Washington, DC — Fewer young people are reporting that marijuana is ‘easy’ to obtain, according to an analysis by the US Centers for Disease Control.
Investigators from the Substance Abuse and Mental Health Services Administration and the CDC evaluated annual data compiled by the National Survey on Drug Use and Health for the years 2002 to 2014. Researchers reported that the percentage of respondents aged 12 to 17 years who perceived marijuana to be “fairly easy or very easy to obtain” fell by 13 percent during this time period. Among those ages 18 to 25, marijuana’s perceived availability decreased by three percent.
Researchers further reported that “since 2002, the prevalence of marijuana use and initiation among U.S. youth has declined” – a finding that is consistent with prior studies.
By contrast, authors reported an uptick in use among adults. However, they acknowledged that this increase in adult marijuana consumption has not been associated with a parallel increase in problematic use.
There have been “steady decreases in the prevalence of marijuana dependence and abuse among adult marijuana users since 2002,” the study found. Those adults experiencing the greatest percentage increase in marijuana use during the study period were respondents over the age of 55.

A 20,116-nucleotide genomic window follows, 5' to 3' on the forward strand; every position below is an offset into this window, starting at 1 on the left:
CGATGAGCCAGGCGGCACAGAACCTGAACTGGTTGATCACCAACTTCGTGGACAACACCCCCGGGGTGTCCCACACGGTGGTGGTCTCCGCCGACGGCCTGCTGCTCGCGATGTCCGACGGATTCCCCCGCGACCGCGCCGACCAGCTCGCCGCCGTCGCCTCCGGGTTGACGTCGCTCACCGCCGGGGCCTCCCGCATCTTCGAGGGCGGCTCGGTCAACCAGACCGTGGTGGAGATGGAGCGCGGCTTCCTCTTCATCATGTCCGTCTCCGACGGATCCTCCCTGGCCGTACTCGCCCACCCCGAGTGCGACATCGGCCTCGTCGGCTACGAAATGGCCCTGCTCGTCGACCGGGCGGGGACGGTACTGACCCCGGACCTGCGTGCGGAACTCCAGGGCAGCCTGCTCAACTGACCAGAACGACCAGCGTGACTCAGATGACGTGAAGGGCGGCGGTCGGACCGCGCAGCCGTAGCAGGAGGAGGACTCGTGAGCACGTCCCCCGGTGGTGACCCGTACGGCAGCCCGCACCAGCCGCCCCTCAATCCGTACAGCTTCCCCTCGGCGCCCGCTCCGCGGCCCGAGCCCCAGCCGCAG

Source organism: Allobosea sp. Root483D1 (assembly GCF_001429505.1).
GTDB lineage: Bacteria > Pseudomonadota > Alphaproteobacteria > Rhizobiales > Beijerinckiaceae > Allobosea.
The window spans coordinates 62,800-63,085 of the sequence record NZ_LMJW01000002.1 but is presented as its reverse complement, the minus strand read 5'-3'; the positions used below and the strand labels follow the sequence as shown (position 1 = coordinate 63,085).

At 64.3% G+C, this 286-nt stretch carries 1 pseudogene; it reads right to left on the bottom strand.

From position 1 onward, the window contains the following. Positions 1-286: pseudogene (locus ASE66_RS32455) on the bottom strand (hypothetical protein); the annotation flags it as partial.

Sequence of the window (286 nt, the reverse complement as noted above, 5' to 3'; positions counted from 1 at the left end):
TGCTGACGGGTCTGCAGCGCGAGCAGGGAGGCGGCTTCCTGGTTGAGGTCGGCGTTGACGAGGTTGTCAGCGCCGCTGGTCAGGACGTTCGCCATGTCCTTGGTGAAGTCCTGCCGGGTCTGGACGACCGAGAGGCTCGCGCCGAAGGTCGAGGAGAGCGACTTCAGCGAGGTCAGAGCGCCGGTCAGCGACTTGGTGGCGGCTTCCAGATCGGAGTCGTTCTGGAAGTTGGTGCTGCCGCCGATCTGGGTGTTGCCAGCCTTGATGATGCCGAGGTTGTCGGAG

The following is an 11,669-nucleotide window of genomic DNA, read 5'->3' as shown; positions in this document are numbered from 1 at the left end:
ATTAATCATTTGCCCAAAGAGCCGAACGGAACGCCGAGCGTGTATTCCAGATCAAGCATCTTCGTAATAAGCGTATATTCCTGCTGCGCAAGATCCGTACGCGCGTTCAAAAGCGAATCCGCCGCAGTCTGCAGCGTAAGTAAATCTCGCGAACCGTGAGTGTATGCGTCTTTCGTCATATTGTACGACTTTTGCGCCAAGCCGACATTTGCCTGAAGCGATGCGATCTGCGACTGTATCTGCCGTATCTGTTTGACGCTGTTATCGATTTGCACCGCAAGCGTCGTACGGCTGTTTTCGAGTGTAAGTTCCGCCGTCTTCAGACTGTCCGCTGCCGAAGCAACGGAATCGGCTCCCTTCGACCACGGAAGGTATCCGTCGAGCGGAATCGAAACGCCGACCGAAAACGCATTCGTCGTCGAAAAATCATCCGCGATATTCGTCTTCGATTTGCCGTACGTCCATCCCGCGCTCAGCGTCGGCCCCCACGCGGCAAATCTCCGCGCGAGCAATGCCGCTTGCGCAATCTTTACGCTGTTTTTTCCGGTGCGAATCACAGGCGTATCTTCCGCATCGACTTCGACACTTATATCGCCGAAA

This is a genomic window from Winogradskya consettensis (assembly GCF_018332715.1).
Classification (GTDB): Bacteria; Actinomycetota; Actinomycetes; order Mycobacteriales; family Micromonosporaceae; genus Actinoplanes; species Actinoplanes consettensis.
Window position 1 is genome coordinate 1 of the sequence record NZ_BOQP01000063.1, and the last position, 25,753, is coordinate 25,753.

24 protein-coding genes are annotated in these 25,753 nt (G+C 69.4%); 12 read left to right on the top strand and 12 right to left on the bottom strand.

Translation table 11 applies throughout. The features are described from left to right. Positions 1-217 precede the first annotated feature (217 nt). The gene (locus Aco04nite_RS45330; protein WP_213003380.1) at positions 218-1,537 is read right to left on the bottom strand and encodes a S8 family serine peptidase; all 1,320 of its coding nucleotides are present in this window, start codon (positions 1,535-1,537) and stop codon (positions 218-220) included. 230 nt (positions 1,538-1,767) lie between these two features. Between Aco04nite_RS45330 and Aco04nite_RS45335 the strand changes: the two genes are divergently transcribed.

Since 2002, 18 states have passed medical cannabis use laws, and four states have enacted laws legalizing and regulating the adult use of pot. In November, voters in five states will decide on adult use initiatives, while voters in at least four states will decide on ballot measures specific to regulating the plant’s medicinal use.
A separate analysis of the data published in the journal Lancet Psychiatry similarly acknowledged no observed increase in marijuana use disorders. A previous assessment of marijuana use patterns since 2002, published earlier this year in JAMA Psychiatry, also reported a decline in the percentage of adults reporting marijuana-related problems.
Overall, the study reports that men are more than twice as likely as women to report having used marijuana in the past month, and that respondents residing in the western region of the United States are most likely to be regular consumers of the substance.
For more information, please contact Paul Armentano, NORML Deputy Director, at: firstname.lastname@example.org. Full text of the CDC study, “National estimates of marijuana use and related indicators – National Survey on Drug Use and Health, United States, 2002-2014,” appears online.